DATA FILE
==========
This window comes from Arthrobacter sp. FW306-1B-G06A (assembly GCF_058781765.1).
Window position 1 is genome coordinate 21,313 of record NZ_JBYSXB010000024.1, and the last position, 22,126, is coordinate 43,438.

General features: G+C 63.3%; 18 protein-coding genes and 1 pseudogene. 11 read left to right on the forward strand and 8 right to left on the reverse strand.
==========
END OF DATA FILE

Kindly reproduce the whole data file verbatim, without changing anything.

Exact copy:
This window comes from Arthrobacter sp. FW306-1B-G06A (assembly GCF_058781765.1).
Window position 1 is genome coordinate 21,313 of record NZ_JBYSXB010000024.1, and the last position, 22,126, is coordinate 43,438.

General features: G+C 63.3%; 18 protein-coding genes and 1 pseudogene. 11 read left to right on the forward strand and 8 right to left on the reverse strand.